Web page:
Winds of Change

Topic: LawGovernment
Sample donated:
Last updated: March 26, 2019

The video documentary Winds of Change explores the plight of American-Indians as they struggle for recognition as a free people, separate and unencumbered by the federal laws of the United States of America. The Indians are The Other Americans and their reservation lands comprise the Indian Nation, supposedly as separate as France or Canada is to the US. They do not consider themselves Americans. They have their own passports and are exempted from federal taxes. Yet, the irony of their situation is that they live within American soil and most of them study and work in American schools and workplaces.

The main argument that the video discusses is defining the meaning of sovereignty for the American-Indian people. Although they have their own laws, institutions and community life distinct from those of mainstream Americans, they still have to deal with the challenges that their unique position in America continually pose. For instance, the Lummi tribe has been, for a long time, having to fend off attempts of the federal government to tax the tribe’s fishing industry. Furthermore, Western culture is threatening tribal culture.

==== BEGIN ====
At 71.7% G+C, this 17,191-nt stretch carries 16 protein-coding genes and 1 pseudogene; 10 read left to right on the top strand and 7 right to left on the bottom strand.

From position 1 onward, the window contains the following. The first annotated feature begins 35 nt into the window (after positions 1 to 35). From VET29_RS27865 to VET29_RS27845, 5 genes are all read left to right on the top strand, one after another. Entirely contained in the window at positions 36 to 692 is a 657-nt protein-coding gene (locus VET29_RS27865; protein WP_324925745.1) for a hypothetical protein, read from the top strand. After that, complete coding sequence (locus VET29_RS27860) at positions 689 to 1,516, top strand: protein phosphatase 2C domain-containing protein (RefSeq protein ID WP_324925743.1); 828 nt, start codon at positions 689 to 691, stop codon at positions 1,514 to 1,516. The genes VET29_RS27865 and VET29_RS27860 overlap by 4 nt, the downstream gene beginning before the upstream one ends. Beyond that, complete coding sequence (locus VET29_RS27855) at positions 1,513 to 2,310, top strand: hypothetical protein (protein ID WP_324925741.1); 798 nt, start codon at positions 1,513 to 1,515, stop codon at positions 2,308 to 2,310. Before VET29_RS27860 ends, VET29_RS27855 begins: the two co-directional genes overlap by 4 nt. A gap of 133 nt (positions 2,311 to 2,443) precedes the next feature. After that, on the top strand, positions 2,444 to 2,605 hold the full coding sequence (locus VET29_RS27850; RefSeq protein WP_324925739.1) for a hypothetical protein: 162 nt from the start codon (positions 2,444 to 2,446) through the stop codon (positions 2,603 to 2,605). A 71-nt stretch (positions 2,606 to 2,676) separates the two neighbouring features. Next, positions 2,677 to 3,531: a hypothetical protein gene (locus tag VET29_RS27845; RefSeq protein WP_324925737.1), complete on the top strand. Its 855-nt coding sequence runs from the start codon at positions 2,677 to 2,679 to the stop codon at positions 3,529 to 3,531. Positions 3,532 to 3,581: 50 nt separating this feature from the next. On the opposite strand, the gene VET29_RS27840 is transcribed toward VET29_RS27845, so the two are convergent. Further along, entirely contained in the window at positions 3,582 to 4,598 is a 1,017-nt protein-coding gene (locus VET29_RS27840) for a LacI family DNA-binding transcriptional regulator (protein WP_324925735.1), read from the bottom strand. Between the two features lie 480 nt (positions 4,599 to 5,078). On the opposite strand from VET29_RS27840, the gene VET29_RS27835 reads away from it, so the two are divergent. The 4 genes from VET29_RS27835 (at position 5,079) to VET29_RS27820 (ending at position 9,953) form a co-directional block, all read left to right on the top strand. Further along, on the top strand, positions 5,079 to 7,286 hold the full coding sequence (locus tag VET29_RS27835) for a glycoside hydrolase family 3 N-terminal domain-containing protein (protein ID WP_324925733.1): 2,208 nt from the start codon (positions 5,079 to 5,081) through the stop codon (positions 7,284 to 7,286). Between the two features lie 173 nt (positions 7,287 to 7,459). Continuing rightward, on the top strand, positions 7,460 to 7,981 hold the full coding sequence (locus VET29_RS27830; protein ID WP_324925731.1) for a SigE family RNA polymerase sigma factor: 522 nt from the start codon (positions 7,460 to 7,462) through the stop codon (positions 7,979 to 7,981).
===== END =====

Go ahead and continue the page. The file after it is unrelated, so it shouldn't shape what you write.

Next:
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The lure of a stable job and owning a house and car are just too tempting even to the American-Indian who grew up loving nature more than the material trappings of modern America. The future and survival of the American-Indians rests on whether they could continue to resist the culture of American materialism. Today, the native language is fast becoming lost among the newer generations. Some clan members are choosing to leave their tribes in order to marry a non-Indian. These are just some signs of the weakening grasp of the old ways among the young.

However, a most interesting fact about the documentary is showing the resilience of the people against the changes and challenges—even discrimination—that they have had to face all these years. There is the conscious effort from its chiefs and elders that, in spite what they themselves admit as to the weakening of their tribal culture, they are not giving up whatever sovereignty that they currently hold and they will strive to preserve their indigenous culture with fierce pride and protectiveness.


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